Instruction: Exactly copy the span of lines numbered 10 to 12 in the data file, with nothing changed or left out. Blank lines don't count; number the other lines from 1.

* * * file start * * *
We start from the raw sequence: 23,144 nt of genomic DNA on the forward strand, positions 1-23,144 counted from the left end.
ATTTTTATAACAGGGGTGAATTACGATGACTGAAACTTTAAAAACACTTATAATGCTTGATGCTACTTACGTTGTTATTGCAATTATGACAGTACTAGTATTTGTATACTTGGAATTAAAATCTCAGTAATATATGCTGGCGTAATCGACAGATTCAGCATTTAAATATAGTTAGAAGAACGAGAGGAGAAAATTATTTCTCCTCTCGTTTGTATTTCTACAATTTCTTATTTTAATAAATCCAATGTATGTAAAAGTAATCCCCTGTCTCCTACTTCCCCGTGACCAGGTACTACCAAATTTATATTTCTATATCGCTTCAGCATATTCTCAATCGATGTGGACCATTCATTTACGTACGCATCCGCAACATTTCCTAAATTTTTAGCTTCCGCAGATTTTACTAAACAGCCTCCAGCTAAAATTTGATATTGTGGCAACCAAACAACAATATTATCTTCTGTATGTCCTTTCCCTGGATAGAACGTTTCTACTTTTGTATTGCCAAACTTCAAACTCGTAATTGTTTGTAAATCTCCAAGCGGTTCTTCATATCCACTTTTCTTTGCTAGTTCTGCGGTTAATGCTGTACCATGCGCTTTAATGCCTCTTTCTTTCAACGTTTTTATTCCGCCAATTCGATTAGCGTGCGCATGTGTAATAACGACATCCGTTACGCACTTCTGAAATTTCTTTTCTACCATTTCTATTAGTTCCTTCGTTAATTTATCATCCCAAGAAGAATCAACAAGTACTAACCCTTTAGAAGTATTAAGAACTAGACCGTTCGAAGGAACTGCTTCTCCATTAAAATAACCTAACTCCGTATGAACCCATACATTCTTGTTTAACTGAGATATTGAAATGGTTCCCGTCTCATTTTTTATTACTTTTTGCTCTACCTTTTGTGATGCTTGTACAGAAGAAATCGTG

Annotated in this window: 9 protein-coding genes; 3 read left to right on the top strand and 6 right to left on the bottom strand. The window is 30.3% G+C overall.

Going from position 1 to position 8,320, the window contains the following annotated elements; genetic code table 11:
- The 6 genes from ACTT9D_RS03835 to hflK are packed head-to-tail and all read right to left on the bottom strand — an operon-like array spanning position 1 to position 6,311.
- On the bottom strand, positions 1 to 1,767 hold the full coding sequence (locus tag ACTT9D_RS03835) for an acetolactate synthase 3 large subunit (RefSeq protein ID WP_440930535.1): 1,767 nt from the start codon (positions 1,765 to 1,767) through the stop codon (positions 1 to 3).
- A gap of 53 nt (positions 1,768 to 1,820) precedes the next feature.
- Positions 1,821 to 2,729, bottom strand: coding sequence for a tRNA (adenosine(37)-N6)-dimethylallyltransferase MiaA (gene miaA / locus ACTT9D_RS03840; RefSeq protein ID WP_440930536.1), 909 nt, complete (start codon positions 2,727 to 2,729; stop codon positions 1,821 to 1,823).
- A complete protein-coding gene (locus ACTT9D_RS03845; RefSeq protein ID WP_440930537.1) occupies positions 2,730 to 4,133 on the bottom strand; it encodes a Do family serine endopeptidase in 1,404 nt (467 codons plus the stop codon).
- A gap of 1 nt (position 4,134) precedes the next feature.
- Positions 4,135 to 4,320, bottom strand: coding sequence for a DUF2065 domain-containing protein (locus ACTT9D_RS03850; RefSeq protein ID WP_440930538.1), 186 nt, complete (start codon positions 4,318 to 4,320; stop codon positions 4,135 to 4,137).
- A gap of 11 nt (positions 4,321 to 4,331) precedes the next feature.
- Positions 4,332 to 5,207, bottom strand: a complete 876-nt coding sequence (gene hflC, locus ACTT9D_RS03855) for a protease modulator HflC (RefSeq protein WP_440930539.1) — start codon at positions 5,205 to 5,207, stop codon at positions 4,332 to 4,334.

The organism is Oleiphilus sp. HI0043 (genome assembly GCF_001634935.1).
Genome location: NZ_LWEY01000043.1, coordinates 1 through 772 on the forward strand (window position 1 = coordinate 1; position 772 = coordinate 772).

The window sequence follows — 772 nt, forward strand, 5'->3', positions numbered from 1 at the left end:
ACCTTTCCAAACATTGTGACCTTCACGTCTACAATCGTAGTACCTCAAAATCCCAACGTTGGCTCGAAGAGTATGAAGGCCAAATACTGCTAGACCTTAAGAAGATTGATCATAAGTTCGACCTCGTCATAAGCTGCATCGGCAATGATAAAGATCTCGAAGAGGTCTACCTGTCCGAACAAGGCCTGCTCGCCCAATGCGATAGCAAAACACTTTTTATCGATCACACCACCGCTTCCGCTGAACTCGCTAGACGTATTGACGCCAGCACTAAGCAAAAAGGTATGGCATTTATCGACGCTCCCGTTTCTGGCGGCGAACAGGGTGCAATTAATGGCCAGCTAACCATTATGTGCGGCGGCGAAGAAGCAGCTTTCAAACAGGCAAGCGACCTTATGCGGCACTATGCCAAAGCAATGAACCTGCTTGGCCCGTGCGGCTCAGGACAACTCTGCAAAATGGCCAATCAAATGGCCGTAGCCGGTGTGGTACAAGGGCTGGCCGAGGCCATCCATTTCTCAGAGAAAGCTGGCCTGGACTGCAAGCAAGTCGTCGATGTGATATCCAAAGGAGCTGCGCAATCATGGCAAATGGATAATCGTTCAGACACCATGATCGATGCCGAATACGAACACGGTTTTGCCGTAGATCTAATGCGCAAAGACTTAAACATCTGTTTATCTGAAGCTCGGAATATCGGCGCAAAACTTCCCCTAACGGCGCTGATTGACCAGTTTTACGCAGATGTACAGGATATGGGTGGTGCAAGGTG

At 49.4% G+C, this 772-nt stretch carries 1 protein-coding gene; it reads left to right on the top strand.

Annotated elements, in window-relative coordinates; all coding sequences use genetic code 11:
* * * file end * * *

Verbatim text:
- A gap of 1 nt (position 4,134) precedes the next feature.
- Positions 4,135 to 4,320, bottom strand: coding sequence for a DUF2065 domain-containing protein (locus ACTT9D_RS03850; RefSeq protein ID WP_440930538.1), 186 nt, complete (start codon positions 4,318 to 4,320; stop codon positions 4,135 to 4,137).
- A gap of 11 nt (positions 4,321 to 4,331) precedes the next feature.